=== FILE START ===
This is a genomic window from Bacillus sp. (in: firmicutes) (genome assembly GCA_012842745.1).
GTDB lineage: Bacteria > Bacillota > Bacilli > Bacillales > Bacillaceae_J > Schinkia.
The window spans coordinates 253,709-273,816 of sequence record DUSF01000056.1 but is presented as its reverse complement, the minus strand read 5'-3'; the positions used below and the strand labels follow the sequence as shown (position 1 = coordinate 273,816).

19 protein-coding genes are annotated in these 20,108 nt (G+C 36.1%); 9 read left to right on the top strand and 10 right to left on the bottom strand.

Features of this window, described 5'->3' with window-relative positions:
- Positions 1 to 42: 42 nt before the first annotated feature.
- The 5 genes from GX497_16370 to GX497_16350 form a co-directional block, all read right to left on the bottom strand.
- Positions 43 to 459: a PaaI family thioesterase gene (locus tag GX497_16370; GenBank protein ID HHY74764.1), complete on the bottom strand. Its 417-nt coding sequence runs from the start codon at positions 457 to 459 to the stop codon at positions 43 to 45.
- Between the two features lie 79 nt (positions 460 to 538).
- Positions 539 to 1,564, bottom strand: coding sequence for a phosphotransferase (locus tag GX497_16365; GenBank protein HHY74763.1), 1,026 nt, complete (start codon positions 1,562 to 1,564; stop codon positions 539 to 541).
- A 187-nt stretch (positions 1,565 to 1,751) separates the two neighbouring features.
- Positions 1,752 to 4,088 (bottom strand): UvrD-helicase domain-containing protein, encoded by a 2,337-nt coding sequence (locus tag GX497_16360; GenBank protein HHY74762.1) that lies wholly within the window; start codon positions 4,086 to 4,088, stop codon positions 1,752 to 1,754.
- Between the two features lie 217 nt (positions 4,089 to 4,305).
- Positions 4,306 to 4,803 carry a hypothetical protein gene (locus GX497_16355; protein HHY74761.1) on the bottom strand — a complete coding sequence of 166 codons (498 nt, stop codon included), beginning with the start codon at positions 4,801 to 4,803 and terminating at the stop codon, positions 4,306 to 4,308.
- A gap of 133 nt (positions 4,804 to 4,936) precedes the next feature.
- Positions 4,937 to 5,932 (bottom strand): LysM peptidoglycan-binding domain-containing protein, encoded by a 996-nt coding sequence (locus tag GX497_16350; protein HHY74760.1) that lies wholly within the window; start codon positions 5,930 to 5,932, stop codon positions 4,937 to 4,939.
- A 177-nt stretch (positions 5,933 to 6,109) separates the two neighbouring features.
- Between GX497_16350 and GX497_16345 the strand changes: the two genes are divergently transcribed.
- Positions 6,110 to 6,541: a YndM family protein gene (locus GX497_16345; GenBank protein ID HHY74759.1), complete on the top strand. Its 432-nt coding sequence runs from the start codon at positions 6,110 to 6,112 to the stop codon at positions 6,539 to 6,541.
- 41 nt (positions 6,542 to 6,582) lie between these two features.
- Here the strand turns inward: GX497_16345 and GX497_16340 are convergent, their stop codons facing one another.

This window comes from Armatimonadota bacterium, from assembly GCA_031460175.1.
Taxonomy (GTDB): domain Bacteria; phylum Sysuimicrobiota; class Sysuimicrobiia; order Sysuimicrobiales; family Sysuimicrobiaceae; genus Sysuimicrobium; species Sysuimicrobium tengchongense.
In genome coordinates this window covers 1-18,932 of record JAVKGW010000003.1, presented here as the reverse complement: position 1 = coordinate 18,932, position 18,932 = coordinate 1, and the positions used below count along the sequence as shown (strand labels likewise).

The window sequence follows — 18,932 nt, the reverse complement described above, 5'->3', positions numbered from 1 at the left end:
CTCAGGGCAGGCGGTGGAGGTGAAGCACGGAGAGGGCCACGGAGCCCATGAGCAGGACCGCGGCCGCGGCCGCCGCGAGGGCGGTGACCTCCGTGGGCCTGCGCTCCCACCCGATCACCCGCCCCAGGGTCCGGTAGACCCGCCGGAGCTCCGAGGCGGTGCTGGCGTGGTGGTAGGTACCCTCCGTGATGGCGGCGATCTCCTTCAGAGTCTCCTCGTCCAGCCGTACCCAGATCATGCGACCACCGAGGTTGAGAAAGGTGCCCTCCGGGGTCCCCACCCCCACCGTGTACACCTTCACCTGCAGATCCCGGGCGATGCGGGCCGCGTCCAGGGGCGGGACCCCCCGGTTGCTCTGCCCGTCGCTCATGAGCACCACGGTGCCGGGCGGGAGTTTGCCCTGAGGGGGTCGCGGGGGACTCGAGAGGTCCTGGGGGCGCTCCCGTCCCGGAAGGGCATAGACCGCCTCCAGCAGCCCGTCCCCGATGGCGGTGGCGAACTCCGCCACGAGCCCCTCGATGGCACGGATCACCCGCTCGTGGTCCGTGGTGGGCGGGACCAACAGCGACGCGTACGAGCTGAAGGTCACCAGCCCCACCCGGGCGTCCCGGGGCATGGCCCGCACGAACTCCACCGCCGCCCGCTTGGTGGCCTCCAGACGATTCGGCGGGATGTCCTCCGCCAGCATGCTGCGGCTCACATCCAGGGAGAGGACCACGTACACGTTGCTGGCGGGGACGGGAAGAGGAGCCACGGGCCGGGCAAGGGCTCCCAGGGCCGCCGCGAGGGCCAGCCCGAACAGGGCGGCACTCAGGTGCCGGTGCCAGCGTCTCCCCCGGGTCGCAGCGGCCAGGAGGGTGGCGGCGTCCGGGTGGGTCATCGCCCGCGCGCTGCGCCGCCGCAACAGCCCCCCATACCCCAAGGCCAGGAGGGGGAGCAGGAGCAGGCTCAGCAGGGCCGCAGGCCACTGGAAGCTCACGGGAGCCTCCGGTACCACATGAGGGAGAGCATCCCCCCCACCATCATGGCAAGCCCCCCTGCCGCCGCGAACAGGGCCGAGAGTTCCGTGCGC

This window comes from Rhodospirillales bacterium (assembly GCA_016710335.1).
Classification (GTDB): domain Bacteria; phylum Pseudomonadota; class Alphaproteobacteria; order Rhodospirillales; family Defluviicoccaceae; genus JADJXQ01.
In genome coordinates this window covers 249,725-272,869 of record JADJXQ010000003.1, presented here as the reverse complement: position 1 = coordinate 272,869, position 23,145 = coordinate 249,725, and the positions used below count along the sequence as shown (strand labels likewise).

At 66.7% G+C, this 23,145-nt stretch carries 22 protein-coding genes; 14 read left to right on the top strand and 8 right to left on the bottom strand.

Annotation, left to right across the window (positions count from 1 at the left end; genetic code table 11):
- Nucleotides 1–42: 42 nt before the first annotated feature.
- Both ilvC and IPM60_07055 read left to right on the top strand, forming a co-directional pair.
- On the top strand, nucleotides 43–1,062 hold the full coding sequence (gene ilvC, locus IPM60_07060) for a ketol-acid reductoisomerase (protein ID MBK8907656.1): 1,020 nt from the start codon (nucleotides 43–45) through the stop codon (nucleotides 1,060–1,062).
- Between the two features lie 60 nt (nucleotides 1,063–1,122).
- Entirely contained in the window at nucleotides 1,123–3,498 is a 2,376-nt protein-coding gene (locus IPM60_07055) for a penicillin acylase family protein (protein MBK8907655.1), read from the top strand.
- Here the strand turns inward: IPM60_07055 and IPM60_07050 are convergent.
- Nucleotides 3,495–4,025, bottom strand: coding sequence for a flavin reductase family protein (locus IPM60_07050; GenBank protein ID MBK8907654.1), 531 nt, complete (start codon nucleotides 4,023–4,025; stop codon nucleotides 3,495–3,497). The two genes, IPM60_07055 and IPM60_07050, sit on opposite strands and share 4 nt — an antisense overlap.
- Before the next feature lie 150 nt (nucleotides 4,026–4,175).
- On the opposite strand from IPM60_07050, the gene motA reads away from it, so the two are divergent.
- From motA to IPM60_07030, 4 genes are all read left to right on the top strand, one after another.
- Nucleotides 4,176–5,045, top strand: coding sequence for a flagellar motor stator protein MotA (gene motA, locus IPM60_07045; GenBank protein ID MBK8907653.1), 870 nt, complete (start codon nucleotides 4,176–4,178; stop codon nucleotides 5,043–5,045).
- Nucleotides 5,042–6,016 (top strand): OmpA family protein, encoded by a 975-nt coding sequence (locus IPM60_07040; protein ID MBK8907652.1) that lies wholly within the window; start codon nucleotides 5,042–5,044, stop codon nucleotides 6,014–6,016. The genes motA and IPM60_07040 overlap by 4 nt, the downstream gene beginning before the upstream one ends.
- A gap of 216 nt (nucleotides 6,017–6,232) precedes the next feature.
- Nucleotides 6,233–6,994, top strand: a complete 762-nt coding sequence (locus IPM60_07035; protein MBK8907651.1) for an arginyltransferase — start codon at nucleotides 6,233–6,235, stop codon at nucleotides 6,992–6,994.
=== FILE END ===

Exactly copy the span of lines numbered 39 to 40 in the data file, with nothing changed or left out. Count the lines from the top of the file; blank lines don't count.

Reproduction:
- Before the next feature lie 150 nt (nucleotides 4,026–4,175).
- On the opposite strand from IPM60_07050, the gene motA reads away from it, so the two are divergent.